can be done on 2, 4, 8 or 16 elements in parallel, depending on data type and register size. For example, operations on 32-bit integers allow 4 data elements in parallel.  Operations on 16-bit integers support 8 data elements in parallel.  And finally, operations on 8-bit data support 16 data elements in parallel.  Some example NEON vector assembly language instructions are shown below in Figure 3.

Figure 3: Example Vector Multiply Instructions with 32-bit Fixed and Floating Point Data

Compiler vectorization in IAR Embedded Workbench for ARM

Algorithm developers might take advantage of using NEON instructions with a variety of options, either by writing their own hand-coded assembly modules or by using C compiler intrinsic provided by ARM.   However, intrinsics are often difficult for many algorithm experts to use, and also results in source code which is not portable between different microcomputer architectures and C compilers. To make it easier to take advantage of NEON, vectorization support was introduced in version 7.10 of IAR Embedded Workbench for ARM. Vectorization allows the compiler to take advantage of NEON vector instructions without you needing to worry about the low-level vector assembly language instructions or portability of your code. Vectorization is also often referred to as automatic vectorization or auto-vectorization by different compiler vendors.

What is vectorization?

A speed optimization where computations are performed on several values simultaneously by converting scalar implementation, which operates a single pair of operands at a time, to a vector implementation which operates a single operation on multiple pairs of operands at once. A vector is a set of scalar data items, all of the same type, stored in memory. Vector processing occurs when arithmetic and logical operation are applied to vectors.  Thus, this conversion from scalar processing to vector code by the compiler is called vectorization. During this conversion, the compiler will first analyze the source code and determine whether certain loops can be mapped to a vector algorithm. The compiler will then transform the scalar loop into a sequence of vector operations which perform arithmetic computations on a block of elements.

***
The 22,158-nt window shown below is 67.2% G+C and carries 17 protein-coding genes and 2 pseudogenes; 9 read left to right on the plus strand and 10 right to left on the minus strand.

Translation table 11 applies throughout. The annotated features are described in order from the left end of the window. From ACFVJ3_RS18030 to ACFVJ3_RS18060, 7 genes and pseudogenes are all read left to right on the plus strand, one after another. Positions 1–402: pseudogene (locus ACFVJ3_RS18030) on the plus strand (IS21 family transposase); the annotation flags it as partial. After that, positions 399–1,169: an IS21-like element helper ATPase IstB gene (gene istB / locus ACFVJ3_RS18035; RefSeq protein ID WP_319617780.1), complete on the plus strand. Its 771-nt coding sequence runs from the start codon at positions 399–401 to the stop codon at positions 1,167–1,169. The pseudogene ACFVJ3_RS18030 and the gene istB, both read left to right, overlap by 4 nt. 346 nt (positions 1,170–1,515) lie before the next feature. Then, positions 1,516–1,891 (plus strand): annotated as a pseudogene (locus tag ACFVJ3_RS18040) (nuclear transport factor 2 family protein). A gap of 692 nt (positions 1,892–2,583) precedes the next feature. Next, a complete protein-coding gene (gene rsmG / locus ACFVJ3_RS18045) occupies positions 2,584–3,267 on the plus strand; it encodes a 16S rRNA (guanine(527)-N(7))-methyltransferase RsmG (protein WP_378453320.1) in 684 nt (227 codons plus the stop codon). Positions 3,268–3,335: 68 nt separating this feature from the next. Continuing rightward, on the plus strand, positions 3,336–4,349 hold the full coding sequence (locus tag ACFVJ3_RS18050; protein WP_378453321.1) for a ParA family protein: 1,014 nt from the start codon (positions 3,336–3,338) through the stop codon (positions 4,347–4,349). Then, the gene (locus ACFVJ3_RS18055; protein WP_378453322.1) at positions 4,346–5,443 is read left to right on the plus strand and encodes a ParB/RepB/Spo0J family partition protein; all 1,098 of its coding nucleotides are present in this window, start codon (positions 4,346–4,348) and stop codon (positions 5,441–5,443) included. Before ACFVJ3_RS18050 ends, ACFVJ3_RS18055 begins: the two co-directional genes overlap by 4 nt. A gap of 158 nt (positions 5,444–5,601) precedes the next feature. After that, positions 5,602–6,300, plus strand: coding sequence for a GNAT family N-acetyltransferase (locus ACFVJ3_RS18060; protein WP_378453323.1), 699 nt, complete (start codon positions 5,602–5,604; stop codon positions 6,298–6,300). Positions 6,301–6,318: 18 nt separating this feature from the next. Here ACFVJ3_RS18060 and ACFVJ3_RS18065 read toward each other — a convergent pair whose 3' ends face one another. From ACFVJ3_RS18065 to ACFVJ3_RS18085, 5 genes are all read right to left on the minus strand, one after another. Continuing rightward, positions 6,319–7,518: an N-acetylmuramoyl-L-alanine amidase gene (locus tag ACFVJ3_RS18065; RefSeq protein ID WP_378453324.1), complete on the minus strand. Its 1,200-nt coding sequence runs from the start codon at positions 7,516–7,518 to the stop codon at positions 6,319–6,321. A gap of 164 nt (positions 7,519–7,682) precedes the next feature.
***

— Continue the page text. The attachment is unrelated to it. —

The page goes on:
Consider the following function which adds two arrays a[ ] and b[ ] together to a third array c[ ]:

int a[256], b[256], c[256];
void add_arrays()
              int i;
   for (i = 0; i < 256; ++i)
      c[i] = a[i] + b[i];
   }                             }

The for{ } loop shown above simply perform a scalar addition operation using three 256-element arrays.    By default with no vectorization optimization (or any other compiler optimizations) enabled, the compiler generated the following assembly instructions to add the array elements together.  Element a[i] is loaded into register R4 and added together with b[i] element which was loaded into register R5.  The result c[i] after the addition is stored into register R4.

The above function executes without NEON instructions in 1541 cycles:

1541 cycles total = (256 loop iterations x 6 instructions) + 5 loop setup cycles

Now, let’s see what happens when we enable vectorization in the above code example and see how much of a speed improvement can be achieved.  After we enable vectorization and recompile our code, the generated assembly code now looks like this:

Our regular arithmetic instructions using Rx registers have been replaced by vector instructions operating on the NEON’s Dx and Qx registers (vector instructions are shown in blue). In this case, the vector instructions will load, add and store four array elements simultaneously.  The first loop iteration adds the first four vector elements stored in Q0 and Q1 back into result Q0 register.